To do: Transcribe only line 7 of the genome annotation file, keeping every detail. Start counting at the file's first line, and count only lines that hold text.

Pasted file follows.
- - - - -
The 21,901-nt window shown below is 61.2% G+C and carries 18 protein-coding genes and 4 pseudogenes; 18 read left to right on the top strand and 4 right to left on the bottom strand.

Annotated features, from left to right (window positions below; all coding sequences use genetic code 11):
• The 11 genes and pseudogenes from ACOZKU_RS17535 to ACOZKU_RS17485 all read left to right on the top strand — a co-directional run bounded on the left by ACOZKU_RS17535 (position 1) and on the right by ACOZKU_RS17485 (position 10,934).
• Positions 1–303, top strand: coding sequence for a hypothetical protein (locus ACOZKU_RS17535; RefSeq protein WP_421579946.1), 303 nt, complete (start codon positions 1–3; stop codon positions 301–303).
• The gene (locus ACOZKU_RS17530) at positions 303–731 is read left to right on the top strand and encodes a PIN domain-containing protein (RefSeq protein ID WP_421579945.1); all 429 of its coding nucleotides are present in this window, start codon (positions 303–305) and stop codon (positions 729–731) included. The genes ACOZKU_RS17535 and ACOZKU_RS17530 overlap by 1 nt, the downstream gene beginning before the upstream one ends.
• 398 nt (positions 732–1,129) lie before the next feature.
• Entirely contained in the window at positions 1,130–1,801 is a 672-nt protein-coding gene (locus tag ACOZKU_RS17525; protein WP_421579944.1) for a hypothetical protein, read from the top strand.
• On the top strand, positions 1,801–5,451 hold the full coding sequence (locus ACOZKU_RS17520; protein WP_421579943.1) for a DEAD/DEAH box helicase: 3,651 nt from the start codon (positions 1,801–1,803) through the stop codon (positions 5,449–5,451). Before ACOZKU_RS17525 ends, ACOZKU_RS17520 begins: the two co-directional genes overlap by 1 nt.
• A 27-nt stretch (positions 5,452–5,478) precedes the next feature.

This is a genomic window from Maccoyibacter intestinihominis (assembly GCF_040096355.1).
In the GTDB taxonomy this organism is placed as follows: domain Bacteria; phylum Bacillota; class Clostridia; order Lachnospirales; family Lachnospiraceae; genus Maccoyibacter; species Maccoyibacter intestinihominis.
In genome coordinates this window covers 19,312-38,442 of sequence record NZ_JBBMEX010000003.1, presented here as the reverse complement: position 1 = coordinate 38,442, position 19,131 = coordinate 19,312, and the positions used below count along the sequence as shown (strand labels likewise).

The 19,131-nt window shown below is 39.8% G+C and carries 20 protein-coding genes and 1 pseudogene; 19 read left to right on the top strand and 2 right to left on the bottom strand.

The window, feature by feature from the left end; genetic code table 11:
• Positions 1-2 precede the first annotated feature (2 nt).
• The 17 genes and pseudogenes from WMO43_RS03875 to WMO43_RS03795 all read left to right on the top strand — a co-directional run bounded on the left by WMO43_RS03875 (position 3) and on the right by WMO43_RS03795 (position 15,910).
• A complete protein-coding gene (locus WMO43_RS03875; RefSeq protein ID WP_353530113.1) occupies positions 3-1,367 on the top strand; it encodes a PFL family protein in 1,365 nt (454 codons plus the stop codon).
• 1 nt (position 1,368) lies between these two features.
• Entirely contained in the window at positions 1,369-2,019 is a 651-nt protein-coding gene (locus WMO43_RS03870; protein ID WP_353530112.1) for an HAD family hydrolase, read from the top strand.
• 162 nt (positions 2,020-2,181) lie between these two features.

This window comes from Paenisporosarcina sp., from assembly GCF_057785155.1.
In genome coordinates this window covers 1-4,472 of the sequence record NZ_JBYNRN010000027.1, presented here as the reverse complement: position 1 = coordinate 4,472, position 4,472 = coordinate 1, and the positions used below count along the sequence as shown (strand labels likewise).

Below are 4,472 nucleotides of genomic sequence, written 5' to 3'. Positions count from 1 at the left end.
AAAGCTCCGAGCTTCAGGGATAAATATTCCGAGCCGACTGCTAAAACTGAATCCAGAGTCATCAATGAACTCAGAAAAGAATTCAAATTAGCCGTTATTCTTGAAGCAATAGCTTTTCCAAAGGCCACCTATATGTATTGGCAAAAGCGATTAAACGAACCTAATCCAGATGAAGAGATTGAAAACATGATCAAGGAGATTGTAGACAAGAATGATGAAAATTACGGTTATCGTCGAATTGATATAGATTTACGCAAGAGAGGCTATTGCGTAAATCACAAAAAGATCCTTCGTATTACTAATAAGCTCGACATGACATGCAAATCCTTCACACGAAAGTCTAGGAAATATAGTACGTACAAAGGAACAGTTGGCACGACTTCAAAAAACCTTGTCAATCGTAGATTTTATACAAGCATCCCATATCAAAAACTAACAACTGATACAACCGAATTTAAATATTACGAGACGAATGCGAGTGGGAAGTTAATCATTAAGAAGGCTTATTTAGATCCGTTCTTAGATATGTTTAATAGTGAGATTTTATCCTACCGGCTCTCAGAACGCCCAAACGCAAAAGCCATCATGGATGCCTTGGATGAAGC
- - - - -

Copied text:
• Entirely contained in the window at positions 1,130–1,801 is a 672-nt protein-coding gene (locus tag ACOZKU_RS17525; protein WP_421579944.1) for a hypothetical protein, read from the top strand.